very day. 

MONS. DESCHAP. 

It is ; at one o'clock precisely. Will you be one of the 
witnesses ? 

DAMAS. 

I ? — No ; that is to say — yes, certainly ! — at one o'clock 
I will wait on you. 

MONS. DESCHAP. 

Till then, adieu — come, Beauseant. / I C 

[J5'a;eM?i^ Beauseant and Deschappklles, ^ / ^ 

DAMAS. 

The man who sets his heart upon a woman 

Is a chameleon, and doth feed on air ; 

From air he takes his colours, — holds his life, — 

Changes with every wind, — grows lean or fat, 

Rosy with hope, or green with jealousy, 

Or pallid with despair — ;just as the gale 

Varies from north to south — from heat to cold ! 

Oh, woman I woman ! thou shouldst have few sins 

Of thine own to answer for ! Thou ait the author 

Of such a book of follies in a man. 

That it would need the tears of all the angels 

To blot the record out ! 

Enter Melnotte, ipale and agitated, X ' l^~. 
1 need not tell thee ! Thou hast heard — 

MELNOTTE. 

The worst ! 
I have ! 

DAMAS. 

Be cheer'd j others are fair as she is I 



SCENE 1.] OR, LOVE AND PRIDE. 03 

MELNOTTE. 

Others ! — The world is crumbled at ray feet ! 
8he was ray world ; fill'd up the whole of being — 
Smiled in the sunshine — walk'd the glorious earth — 
Sate in my heart — was the sweet life of life. 
The Past was hers : I dreamt not of a Future 
That did not wear her shape ! Mem'ry and Hope 
Alike are gone. Pauline is faithless! Hfurnforth 
Xli£-u~ai'^e ^'Dtd apace io doco l a t&I 

DAMAS. 

Hope yet. 

MELNOTTE. 

Plope, yes ! — one hope is left me still— 
A soldier's grave ! Glory has - died with Lot —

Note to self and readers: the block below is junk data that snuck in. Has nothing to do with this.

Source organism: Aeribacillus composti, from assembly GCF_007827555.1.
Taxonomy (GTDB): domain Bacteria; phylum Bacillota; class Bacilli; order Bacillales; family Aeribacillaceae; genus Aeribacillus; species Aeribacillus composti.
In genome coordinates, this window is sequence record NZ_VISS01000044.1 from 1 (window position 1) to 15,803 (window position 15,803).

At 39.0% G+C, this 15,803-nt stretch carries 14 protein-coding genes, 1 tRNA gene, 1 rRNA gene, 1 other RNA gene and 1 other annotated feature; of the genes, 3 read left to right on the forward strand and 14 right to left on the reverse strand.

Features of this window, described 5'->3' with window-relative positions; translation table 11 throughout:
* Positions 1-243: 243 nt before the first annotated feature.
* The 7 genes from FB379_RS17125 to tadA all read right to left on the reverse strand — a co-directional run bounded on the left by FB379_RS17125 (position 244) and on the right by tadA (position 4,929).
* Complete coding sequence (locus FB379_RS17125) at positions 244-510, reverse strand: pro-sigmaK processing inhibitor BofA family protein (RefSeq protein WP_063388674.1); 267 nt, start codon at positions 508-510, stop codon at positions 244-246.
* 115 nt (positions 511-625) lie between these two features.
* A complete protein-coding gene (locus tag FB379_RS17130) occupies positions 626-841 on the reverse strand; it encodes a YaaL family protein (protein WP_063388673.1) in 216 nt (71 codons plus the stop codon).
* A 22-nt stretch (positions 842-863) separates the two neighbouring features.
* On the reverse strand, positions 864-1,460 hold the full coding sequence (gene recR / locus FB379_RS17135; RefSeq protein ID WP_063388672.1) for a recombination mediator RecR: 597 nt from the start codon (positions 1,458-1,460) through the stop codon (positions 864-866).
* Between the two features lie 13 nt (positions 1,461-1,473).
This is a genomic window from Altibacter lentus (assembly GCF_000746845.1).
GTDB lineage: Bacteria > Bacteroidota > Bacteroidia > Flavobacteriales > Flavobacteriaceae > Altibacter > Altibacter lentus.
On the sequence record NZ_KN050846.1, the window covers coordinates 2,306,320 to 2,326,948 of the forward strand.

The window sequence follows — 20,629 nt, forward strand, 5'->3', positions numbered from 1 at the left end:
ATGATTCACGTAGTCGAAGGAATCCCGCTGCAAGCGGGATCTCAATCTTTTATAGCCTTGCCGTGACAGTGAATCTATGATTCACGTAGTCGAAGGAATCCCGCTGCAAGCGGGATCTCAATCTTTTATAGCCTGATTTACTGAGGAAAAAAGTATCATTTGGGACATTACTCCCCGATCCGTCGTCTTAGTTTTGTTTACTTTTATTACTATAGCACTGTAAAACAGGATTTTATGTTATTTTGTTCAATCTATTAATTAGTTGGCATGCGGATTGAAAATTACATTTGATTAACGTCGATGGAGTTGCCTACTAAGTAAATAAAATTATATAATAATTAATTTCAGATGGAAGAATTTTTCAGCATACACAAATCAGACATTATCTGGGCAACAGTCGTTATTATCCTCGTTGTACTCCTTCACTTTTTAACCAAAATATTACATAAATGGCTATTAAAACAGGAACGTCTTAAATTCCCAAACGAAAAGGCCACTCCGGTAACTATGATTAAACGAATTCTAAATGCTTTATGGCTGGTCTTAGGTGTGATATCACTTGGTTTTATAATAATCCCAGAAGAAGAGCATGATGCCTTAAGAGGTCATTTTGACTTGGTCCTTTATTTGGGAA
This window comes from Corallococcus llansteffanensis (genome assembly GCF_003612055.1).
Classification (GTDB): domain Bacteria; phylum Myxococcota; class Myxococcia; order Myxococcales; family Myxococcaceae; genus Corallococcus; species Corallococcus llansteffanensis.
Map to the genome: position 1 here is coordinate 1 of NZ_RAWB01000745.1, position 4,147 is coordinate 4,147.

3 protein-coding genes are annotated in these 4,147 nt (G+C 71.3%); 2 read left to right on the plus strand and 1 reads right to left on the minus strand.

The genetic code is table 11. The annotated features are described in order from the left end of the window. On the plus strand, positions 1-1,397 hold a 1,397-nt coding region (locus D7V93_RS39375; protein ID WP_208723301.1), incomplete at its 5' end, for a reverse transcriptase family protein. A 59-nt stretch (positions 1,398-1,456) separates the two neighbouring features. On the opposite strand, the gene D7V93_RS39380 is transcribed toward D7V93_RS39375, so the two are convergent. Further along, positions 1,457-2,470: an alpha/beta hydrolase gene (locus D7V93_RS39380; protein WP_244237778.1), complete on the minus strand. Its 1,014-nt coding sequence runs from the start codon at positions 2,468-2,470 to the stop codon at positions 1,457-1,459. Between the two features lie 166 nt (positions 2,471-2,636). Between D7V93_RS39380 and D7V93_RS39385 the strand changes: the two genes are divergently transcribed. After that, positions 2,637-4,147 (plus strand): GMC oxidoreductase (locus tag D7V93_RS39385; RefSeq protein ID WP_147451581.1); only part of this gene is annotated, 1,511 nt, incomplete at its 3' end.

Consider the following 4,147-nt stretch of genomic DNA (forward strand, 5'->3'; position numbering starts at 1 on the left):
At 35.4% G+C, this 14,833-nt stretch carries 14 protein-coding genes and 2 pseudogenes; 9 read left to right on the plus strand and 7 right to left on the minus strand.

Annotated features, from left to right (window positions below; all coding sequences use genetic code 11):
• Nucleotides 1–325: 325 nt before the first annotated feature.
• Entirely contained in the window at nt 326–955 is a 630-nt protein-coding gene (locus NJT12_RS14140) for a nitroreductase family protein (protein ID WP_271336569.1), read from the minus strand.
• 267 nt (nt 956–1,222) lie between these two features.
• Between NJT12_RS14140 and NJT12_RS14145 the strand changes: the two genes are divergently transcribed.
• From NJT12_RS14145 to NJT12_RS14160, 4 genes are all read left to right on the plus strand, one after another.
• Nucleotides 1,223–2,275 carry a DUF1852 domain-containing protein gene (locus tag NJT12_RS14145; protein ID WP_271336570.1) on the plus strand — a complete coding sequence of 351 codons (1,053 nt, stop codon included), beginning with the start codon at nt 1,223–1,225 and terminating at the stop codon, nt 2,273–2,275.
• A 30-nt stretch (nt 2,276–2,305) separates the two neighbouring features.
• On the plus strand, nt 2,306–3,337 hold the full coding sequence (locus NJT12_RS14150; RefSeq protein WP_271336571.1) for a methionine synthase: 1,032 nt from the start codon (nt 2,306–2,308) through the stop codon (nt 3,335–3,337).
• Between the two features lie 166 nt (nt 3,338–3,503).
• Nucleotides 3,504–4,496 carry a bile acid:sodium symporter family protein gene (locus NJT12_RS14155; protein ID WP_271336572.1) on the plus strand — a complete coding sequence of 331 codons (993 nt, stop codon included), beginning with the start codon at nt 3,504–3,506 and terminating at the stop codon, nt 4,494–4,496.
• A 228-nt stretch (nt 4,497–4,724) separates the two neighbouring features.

I looli into ray heart; and^ whoro I caw — 

•Pi^iilino ^c^ "null 111 I 

{After a pause.) — But ara I not deceived ? 
I went but by the ruraour of the town ; 
Rumour is false, — I was too hasty ! Damas, 
Whom hast thou seen ? 

DAMAS. 

Thy rival and her father. 
Arm thyself for the truth — He heeds not — 

MELNOTTE. 

She 
Will never know how deeply she was loved ! 
Thp rhfiritnMo nighty th?t w^^t t" ^■"^7^ 
C o uifuil Lu day; in bi'ight and eloquent dvrira'ij 
Ia4icnccforth loaguod with mioory 1 — Sloop, 
Or olco booomc eternal ! Oh, llit uaklii^i, ■- 
From faloo oblivion, and to 000 the oun, 
And k n ow oho io anotlicr'a ! 

DAMAS. 

Be a man I 

MELNOTTE. 

I am a man ! — it is the sting of woe 
Like mine that tells us we are raen ! 

DAMAS. 

The false one 
Did not deserve thee. 

MELNOTTE. 

Hush ! — No word against her! 
Why should she keep, through years and silent absence, 
The holy tablets of her virgin faith 
True to a traitor's name ! Oh, blame her not j 



64 THE LADY OF LYONS ; [act v. 

It were a sharper grief to think her worthless 

Than to be what I am ! To-day, — to-day ! 

They said " To-day!" This day, so wildly welcomed — 

This day, my soul had singled out of time 

And maVk'd for bliss ! This day ! oh, could I see her. 

See her once more unknown ; but hear her voice. 

S o that one ooho of . i ts mucio might 

Mako ruin less appalling in its - silenr'P . 

DAMAS. 

Easily done ! Come with me to her house ; 
Your dress — yom* cloak — moustache — the bronzed hues 
Of time and toil — the name you bear — belief 
In your absence, — all will ward away suspicion. 
Keep in the shade. Ay, I would have you come. 
There may be hope ! ^^"^irp ]r\ yrt. r,n ynrng, 
Thpy mny hnv^ fnrppd h"^ ^^ jTiqcq ef^nr,-nA ^^v\A'l'\s 
Out of mistaken lov^ 

MELNOTTE. 

No, bid me hope not '